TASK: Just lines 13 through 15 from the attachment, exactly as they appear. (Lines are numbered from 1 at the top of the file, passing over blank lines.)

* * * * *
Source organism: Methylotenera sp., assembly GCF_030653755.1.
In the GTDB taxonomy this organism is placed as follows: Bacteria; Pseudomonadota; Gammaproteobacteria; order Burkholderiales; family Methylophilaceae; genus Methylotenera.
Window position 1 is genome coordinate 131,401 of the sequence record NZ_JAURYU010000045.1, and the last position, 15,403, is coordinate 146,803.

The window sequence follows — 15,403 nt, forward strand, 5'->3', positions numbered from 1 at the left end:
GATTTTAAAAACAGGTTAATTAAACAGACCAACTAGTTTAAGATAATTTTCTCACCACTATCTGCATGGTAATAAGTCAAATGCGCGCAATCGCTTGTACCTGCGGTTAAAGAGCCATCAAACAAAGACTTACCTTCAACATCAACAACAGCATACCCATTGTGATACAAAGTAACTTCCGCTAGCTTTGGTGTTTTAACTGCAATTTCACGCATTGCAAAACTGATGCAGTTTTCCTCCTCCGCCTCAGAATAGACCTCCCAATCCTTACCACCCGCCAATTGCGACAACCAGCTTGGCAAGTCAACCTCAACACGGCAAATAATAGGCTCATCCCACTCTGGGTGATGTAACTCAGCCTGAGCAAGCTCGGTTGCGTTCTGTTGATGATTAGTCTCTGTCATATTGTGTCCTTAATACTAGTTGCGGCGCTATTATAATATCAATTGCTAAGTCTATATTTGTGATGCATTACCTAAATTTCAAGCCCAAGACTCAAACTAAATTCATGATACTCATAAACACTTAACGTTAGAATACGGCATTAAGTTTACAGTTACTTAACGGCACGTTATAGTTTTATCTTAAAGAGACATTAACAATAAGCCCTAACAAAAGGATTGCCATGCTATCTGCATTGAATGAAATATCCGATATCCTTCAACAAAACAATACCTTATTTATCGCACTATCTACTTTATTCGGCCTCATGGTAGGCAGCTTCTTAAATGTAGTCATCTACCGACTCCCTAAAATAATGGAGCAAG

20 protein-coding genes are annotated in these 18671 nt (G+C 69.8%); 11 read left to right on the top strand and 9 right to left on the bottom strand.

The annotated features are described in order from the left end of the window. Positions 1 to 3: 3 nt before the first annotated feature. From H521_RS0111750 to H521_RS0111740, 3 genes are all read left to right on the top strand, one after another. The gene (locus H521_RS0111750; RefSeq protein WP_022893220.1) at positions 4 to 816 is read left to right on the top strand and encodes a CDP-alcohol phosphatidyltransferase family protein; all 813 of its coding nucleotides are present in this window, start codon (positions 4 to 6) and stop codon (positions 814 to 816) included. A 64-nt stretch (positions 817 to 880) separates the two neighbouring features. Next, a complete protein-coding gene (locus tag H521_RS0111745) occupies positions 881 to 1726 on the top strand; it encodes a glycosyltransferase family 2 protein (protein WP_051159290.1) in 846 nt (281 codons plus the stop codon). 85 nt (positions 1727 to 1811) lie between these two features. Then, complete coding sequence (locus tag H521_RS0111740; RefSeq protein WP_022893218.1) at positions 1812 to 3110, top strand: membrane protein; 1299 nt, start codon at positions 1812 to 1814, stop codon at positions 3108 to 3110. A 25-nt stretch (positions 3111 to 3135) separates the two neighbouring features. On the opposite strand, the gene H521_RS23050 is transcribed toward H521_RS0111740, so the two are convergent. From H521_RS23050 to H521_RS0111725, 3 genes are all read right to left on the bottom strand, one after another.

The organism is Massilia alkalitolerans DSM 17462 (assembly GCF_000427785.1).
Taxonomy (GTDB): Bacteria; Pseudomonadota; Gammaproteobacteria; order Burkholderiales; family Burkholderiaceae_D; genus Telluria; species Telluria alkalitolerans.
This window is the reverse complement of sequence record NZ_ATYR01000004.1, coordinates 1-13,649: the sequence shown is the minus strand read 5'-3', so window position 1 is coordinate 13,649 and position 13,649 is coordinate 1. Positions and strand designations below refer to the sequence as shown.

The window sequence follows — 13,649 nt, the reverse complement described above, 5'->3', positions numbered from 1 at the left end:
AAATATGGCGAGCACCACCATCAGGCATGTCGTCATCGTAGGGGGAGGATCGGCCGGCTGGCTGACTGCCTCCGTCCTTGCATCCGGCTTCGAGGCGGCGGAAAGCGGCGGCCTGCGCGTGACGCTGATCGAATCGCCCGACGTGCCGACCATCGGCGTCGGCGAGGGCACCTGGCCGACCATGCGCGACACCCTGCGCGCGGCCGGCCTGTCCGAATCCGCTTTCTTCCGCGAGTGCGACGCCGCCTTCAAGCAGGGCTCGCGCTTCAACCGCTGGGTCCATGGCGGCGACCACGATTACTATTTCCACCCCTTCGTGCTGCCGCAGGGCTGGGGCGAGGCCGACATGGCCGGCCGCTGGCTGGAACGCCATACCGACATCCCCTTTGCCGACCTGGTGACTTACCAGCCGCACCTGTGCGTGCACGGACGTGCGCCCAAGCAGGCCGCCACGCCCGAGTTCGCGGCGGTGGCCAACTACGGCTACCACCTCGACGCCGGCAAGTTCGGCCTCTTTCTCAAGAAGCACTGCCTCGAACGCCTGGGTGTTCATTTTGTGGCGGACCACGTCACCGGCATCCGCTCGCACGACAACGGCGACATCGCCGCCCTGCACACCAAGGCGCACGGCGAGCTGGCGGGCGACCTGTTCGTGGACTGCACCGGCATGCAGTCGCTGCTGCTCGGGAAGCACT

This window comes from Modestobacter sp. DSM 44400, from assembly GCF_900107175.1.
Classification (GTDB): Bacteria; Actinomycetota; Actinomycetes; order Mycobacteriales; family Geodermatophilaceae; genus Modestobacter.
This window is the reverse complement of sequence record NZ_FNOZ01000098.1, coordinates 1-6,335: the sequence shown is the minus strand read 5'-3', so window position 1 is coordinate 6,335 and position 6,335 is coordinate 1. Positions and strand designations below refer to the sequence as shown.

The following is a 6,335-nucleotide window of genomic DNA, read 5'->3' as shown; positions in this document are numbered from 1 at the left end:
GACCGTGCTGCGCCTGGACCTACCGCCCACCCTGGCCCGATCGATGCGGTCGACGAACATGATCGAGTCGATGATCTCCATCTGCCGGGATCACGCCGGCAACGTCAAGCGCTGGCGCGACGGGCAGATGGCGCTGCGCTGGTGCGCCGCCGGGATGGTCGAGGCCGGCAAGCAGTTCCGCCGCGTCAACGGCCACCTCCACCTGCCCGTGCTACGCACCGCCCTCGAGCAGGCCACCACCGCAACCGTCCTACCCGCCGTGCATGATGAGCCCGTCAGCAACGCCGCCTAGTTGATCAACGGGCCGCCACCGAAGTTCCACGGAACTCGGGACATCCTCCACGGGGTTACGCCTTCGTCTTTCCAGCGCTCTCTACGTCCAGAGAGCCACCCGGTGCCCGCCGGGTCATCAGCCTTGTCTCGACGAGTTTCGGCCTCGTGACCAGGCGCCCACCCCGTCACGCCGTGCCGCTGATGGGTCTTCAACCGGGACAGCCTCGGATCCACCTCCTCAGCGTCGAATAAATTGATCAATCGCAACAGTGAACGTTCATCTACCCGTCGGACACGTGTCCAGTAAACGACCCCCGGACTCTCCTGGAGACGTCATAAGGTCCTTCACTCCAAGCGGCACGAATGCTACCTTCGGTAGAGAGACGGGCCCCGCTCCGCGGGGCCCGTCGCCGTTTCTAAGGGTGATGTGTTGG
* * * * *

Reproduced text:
This window comes from Modestobacter sp. DSM 44400, from assembly GCF_900107175.1.
Classification (GTDB): Bacteria; Actinomycetota; Actinomycetes; order Mycobacteriales; family Geodermatophilaceae; genus Modestobacter.
This window is the reverse complement of sequence record NZ_FNOZ01000098.1, coordinates 1-6,335: the sequence shown is the minus strand read 5'-3', so window position 1 is coordinate 6,335 and position 6,335 is coordinate 1. Positions and strand designations below refer to the sequence as shown.